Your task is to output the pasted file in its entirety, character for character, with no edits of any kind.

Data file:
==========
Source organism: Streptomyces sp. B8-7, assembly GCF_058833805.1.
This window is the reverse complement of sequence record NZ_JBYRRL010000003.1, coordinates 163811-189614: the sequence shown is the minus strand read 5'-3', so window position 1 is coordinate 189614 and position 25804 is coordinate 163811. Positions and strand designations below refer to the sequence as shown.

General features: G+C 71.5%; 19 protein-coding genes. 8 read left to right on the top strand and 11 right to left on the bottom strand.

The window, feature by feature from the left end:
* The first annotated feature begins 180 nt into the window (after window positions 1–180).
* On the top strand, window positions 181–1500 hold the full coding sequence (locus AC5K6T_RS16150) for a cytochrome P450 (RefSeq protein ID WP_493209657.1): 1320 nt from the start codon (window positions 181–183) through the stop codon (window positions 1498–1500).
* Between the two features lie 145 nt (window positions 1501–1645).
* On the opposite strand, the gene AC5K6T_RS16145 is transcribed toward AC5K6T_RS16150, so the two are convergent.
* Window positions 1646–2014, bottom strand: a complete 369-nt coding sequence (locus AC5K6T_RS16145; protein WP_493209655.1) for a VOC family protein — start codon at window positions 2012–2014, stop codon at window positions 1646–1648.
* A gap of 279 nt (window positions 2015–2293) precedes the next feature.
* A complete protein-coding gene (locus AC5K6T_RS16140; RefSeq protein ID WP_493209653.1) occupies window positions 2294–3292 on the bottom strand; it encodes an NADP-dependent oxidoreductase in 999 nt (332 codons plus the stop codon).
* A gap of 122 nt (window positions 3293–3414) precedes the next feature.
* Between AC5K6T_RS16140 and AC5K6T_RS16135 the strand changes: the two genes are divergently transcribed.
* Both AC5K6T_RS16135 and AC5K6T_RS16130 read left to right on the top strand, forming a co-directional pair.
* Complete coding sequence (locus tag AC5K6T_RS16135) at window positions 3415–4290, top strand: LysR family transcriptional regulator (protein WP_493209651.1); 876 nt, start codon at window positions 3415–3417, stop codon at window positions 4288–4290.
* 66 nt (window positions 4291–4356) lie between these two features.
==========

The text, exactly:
Source organism: Streptomyces sp. B8-7, assembly GCF_058833805.1.
This window is the reverse complement of sequence record NZ_JBYRRL010000003.1, coordinates 163811-189614: the sequence shown is the minus strand read 5'-3', so window position 1 is coordinate 189614 and position 25804 is coordinate 163811. Positions and strand designations below refer to the sequence as shown.

General features: G+C 71.5%; 19 protein-coding genes. 8 read left to right on the top strand and 11 right to left on the bottom strand.

The window, feature by feature from the left end:
* The first annotated feature begins 180 nt into the window (after window positions 1–180).
* On the top strand, window positions 181–1500 hold the full coding sequence (locus AC5K6T_RS16150) for a cytochrome P450 (RefSeq protein ID WP_493209657.1): 1320 nt from the start codon (window positions 181–183) through the stop codon (window positions 1498–1500).
* Between the two features lie 145 nt (window positions 1501–1645).
* On the opposite strand, the gene AC5K6T_RS16145 is transcribed toward AC5K6T_RS16150, so the two are convergent.
* Window positions 1646–2014, bottom strand: a complete 369-nt coding sequence (locus AC5K6T_RS16145; protein WP_493209655.1) for a VOC family protein — start codon at window positions 2012–2014, stop codon at window positions 1646–1648.
* A gap of 279 nt (window positions 2015–2293) precedes the next feature.
* A complete protein-coding gene (locus AC5K6T_RS16140; RefSeq protein ID WP_493209653.1) occupies window positions 2294–3292 on the bottom strand; it encodes an NADP-dependent oxidoreductase in 999 nt (332 codons plus the stop codon).
* A gap of 122 nt (window positions 3293–3414) precedes the next feature.
* Between AC5K6T_RS16140 and AC5K6T_RS16135 the strand changes: the two genes are divergently transcribed.
* Both AC5K6T_RS16135 and AC5K6T_RS16130 read left to right on the top strand, forming a co-directional pair.
* Complete coding sequence (locus tag AC5K6T_RS16135) at window positions 3415–4290, top strand: LysR family transcriptional regulator (protein WP_493209651.1); 876 nt, start codon at window positions 3415–3417, stop codon at window positions 4288–4290.
* 66 nt (window positions 4291–4356) lie between these two features.